- A.L.S. -


1854 Jul. 12
McGin, Jo(h)n F.: Bayou Sara, (Louisiana)
 to Archbishop (Anthony) Blanc: N(ew) Orleans, (Louisiana)

On the part of the Catholics, McGin solicits kind consideration towards the erection of a Catholic house of worship in this town. They have themselves subscribed beyond their means; their subscriptions are inadequate to complete their design. They appeal to every denomination. P.S. The following gentlemen will receive any donation: Labret and Hearsy (?); D. Austin, P(ost?) M(aster?); P. Doherty; F.V. Leake and Co(mpany); James R. Marks, mayor; or McGin.

- Printed Circular -

VI-1-h - A.L.S., Printed Circular - 5pp. - 4to. - {12}

1854 July 12
Spalding, M(artin) J. Bp. Louisville: Louisville, Kentucky
 to Archbishop John Baptist Purcell: of Cincinnati, Ohio

Spalding considers Purcell's suggestion a very timely one; but he doubts whether he could write such a paper and whether it would have much circulation if published in his Miscellanea. Spalding's book will not probably appear before the 1st of October. Why should not Purcell write the document himself? Spalding asks Purcell to send him an outline of the points to be covered, if he still desires him to write the address. Spalding fears that it will be hard to keep some of Purcell's neophytes (Orestes A.) Brownson included - in the juste mileu. That article of Brownson on Nativism is most ill timed and badly advised; as much as were his Lucubrations on the power of the popes. Bishop (John) Fitzpatrick is Brownson's chief adviser, and Spalding would suggest that Purcell would write to him stating their views on Brownson's course.

II-4-m - A.L.S. - 2pp. - 8vo. - {5}

1854 Jul. 13
Lanata, Gandolfo and Co(mpany): New Orleans, (Louisiana)
 to Father (Stephen) Rousselon: (New Orleans, Louisiana)

A receipted bill for $39 for wine and olive oil. Signed by B(ernar?)d Landumiey.

VI-1-h - Receipt S. - 1p. - 16mo. - {2}

1854 Jul. 13
Praz, R.S.C.J., Madame A(nnette): St. Michael, (Louisiana)
 to Archbishop (Anthony Blanc: New Orleans, Louisiana)

Praz has just received (Blanc)'s letter and hastens to tell what she thinks of Malvira Hynes(?). She always behaved well at the boarding school; it was only the last year that she let it be seen that she did not wish to return to the world. Malvira has written to Praz since leaving here speaking of the inclination to leave the world forever. Praz encouraged her to pray. Praz believes, as (Blanc) does, that her character is not as firm as that of her sister, but fit for community life and that she would make a good religious. Their prizes will be given August 17. Can they count on Blanc presiding? The last news from Grand Coteau is quite good; Mother(Maria) Cutts, (R.S.C.J.) is a little better but there is still a long way to a cure. Everyone is well here for the season but it is time for vacation. Some parents have withdrawn their children; a dozen have already left.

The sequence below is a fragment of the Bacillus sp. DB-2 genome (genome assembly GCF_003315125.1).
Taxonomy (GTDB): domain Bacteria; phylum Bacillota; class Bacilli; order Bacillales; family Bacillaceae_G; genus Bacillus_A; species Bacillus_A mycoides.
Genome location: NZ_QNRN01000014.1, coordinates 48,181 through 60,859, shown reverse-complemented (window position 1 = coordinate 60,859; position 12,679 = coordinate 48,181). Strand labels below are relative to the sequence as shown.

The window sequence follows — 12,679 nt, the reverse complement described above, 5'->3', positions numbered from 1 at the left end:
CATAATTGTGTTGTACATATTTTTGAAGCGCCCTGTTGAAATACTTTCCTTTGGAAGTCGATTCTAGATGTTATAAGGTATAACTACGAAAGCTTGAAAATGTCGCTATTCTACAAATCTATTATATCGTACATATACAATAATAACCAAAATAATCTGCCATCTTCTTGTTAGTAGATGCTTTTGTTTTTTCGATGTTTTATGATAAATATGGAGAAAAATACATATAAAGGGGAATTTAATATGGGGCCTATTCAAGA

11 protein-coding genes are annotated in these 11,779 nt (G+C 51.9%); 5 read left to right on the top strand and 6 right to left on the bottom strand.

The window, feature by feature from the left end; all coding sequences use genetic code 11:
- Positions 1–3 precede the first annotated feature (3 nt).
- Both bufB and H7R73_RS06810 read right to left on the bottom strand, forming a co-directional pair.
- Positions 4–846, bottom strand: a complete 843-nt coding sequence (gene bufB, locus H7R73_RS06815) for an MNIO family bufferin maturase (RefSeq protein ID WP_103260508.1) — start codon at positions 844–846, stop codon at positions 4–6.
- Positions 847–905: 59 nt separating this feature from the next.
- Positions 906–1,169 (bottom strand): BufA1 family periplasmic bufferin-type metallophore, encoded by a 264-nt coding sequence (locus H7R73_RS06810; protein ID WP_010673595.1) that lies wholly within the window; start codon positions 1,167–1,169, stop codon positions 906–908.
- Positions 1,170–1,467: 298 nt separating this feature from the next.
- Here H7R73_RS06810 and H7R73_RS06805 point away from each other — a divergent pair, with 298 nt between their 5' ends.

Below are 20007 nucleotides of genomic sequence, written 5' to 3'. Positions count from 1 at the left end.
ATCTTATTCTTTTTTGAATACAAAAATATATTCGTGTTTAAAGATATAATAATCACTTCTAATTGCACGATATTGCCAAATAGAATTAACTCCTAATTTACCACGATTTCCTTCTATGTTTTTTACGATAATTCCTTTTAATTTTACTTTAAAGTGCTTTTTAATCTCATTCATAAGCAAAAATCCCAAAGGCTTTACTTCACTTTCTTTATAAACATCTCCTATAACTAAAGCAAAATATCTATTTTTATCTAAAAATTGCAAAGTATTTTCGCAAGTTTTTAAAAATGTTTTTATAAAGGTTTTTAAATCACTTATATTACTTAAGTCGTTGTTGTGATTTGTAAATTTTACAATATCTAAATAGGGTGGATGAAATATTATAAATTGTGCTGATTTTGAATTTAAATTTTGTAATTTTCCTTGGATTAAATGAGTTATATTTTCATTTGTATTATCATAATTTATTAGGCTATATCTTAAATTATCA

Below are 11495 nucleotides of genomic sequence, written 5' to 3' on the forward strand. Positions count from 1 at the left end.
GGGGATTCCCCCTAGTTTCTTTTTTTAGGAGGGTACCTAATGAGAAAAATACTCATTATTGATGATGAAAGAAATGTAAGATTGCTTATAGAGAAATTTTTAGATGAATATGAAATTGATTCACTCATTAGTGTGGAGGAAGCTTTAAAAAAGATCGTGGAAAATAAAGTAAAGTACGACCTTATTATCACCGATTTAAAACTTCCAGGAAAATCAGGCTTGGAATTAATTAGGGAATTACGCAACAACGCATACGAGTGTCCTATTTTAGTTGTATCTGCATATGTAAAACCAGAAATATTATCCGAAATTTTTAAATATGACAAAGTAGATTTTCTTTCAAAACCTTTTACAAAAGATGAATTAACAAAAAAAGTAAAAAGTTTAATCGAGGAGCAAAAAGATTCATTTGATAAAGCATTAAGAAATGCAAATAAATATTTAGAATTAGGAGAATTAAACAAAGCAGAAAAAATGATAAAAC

VI-1-h - A.L.S. - (French) - 3pp. - 4to. - {3}

1854 Jul. 13
(Purcell), Archbishop J(ohn) B(aptist): Cincinnati, (Ohio)
 to Archbishop (Anthony Blanc: New Orleans, Louisiana)

(Purcell) is sorry that he neglected any of the formalities necessary to the immediate reception of the three Sisters, Sister M. Augustine, niece of Bishop (John) England, Sister M. Angela, sister of the present Bishop Delany of Cork, and Sister Veronica, a lay Sister. (Purcell) begs (Blanc) to regard this as their obedience in due form. They did not break their enclosure, they did not act in any manner from their own will but only in obedience to the advice of their Confessor, Superior, and (Purcell). He begs (Blanc) to receive them as a father. In the case of Father (Peter) Kroeger, the jury c(oul)d not agree. There were 9 to 3 for his acquittal from every charge. He is a most virtuous priest but the Frei-Manners and bad editors of other papers got this concocted to stigmatise him if possible. They were pretty well exposed at the trial. Did (Blanc) receive the Nuncio's prospectus which (Purcell) sent him? (Purcell) sends respects to Father Rousselon. Does (Blanc) notice the two great somersets made by (Orestes A.) Brownson in his last Quarterly? That man is destined to be their own worst enemy in the United States. Was the Hitselberger who was stabbed by the woman in New Orleans, a brother of Father Alex (L.) Hitselberger? Has (Blanc) seen the Memoir of Archbishop (Francis Norbert Blanchet) of Oregon to the Propaganda written several years ago. (Purcell) has lately got a copy; it is a remarkable, instructive, outspoken document. (P.S.) (Blanc) is to tell (Purcell) what he thinks of Father Aylward and what he knows of him.

VI-1-h - A.L.S. - 4pp. - 8vo. - {10}

1854 Jul. 13
Tholomier, Father (Claude Anthony): St. Michael, (Louisiana)
 to Archbishop (Anthony Blanc: New Orleans, Louisiana)